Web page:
Why is it that a large, mature company can unexpectedly fail while a younger competitor suddenly dominates the market?
Two reasons for this scenario are that the younger company has:
- Faster delivery of services to the market
- More agile operations that enable quick innovation
It’s not all about brand recognition anymore, it’s about speed.
The reason Uber turned the taxi industry upside down wasn’t because it had better drivers. It was, of course, because its mobile app created a faster and simpler experience for ordering rides. The use of modern cloud technology and APIs gave Uber the speed and agility it needed to solve problems better than its larger competitors.
Much like the disruption of the traditional taxi industry model, a common technology used by today’s enterprise organizations that is being disrupted are on-premises data transfer systems. These systems have been used for decades in supply chain processes to send and receive data from multiple protocols. The problem is, many of these existing data transfer solutions built on FTP do not have the necessary modern mechanisms to ensure consistent management, monitoring, and security of critical data flows.
But before data transfer systems are improved there is an even bigger elephant in the room that should be addressed first – legacy integration systems. It’s often put off because solving integration requires not only an entirely new integration architecture but also a new approach by IT that changes the entire organization. But when it’s solved, similar to the domino effect, all other technologies like data transfer can be modernized more efficiently.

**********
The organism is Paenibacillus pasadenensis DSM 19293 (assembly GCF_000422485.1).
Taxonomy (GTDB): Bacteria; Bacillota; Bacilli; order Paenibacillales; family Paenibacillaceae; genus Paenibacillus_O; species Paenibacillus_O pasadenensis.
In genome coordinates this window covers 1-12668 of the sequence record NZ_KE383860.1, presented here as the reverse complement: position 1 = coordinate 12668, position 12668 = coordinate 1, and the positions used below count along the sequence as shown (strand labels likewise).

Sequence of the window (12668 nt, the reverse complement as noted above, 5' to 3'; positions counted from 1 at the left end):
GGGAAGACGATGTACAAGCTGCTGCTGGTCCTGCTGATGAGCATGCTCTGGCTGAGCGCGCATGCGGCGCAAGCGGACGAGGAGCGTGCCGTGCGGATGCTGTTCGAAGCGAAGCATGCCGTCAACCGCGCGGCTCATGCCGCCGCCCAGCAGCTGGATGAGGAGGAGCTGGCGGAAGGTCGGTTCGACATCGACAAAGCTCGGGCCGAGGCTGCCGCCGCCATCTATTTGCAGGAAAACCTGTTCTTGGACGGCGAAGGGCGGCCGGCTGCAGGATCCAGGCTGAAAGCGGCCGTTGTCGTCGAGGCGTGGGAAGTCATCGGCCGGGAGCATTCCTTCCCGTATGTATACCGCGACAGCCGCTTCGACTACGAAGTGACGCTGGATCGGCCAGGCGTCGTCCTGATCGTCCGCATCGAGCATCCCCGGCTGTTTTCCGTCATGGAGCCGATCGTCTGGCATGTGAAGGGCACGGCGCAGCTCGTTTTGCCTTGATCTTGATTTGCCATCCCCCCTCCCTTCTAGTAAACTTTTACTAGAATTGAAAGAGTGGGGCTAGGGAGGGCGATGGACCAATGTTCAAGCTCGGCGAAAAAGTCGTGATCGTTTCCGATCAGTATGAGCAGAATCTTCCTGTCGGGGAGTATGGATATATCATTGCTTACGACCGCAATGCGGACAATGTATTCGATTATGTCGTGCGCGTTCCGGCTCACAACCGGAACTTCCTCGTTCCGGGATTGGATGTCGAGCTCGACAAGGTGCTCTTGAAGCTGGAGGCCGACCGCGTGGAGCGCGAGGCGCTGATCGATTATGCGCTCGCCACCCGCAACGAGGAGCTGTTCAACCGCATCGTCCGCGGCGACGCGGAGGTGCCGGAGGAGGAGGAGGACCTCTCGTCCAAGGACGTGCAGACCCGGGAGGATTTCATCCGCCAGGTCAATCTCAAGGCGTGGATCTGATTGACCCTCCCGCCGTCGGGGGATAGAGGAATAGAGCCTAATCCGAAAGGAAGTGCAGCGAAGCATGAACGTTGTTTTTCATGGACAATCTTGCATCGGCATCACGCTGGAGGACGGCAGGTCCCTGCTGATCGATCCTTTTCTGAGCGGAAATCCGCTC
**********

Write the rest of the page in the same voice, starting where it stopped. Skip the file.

The Biggest Elephant in the Room: Tangled System Integration
“Almost every CIO I speak to, the first thing they say is they want to move faster and be able to make changes more quickly,” stated Ross Mason, founder of MuleSoft, in this 2017 interview at the Collision Conference. He went on to say, “They can’t do it. If the core of your business is a ball of mud and all just mushed together, it’s pretty awful.”
What is this “ball of mud” that Mason refers to? He describes it as a company’s ecosystem of systems that are tightly mushed together via point-to-point integrations. These connections are typically created using bulky middleware solutions that are very challenging to use and make integration projects slower and more painful.
In a 2019 report on automation and integration from 451 Research, over 300 global IT leaders were surveyed on their technology plans to enable digital business. Of the survey respondents, 81% acknowledged that a hybrid integration platform (HIP) was needed or was already in place at their organization to solve the problem of integrating cloud and on-premises systems, applications, data and mobile devices.
HIPs are the best way enterprises can solve the integration problem before they start working on “downstream” projects like improving data transfer. Through the use of reusable APIs, integration platforms enable companies to create an “application network” where all technology endpoints can be easily plugged in with significantly less development skills required.
According to 451 Research’s report, “HIPs represent the next-generation of integration platform as a service (iPaaS) technology to enable data exchange and interoperability across distributed and disparate on-premises infrastructure, software, cloud services, mobile devices and things that now compose modern hybrid IT architecture.”